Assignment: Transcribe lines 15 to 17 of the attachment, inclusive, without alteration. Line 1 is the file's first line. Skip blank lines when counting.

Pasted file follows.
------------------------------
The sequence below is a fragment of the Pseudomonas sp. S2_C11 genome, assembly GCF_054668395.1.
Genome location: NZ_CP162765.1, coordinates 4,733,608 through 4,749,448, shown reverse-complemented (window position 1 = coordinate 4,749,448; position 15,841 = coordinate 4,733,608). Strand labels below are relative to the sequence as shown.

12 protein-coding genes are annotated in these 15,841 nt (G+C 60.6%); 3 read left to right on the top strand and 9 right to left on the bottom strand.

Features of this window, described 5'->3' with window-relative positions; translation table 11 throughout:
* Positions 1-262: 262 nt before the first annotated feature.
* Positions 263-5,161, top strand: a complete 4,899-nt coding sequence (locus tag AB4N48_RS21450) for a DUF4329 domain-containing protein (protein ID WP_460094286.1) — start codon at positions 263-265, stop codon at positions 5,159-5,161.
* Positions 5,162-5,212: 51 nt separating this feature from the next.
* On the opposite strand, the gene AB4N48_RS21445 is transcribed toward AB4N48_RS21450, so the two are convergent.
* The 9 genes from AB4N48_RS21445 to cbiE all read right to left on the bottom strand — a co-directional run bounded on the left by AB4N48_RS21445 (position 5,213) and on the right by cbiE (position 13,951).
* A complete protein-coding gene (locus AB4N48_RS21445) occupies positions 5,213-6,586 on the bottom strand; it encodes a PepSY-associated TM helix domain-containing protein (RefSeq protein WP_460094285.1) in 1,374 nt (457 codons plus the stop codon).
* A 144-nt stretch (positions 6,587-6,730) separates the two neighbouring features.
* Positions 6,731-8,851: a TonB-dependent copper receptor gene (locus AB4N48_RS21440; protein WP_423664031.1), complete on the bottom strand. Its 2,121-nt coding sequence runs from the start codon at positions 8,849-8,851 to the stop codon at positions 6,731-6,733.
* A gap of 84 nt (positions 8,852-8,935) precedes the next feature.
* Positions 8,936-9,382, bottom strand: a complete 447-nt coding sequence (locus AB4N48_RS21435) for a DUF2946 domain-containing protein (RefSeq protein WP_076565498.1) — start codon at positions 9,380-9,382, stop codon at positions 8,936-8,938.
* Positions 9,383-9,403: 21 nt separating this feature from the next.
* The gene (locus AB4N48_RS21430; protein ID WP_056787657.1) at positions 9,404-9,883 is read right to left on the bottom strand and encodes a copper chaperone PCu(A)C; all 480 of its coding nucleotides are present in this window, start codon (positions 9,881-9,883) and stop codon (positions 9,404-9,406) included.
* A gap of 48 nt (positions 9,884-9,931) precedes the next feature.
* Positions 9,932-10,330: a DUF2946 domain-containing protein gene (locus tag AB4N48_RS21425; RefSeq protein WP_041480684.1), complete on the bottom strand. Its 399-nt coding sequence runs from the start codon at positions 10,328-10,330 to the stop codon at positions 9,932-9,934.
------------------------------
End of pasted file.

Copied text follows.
* Positions 9,383-9,403: 21 nt separating this feature from the next.
* The gene (locus AB4N48_RS21430; protein ID WP_056787657.1) at positions 9,404-9,883 is read right to left on the bottom strand and encodes a copper chaperone PCu(A)C; all 480 of its coding nucleotides are present in this window, start codon (positions 9,881-9,883) and stop codon (positions 9,404-9,406) included.
* A gap of 48 nt (positions 9,884-9,931) precedes the next feature.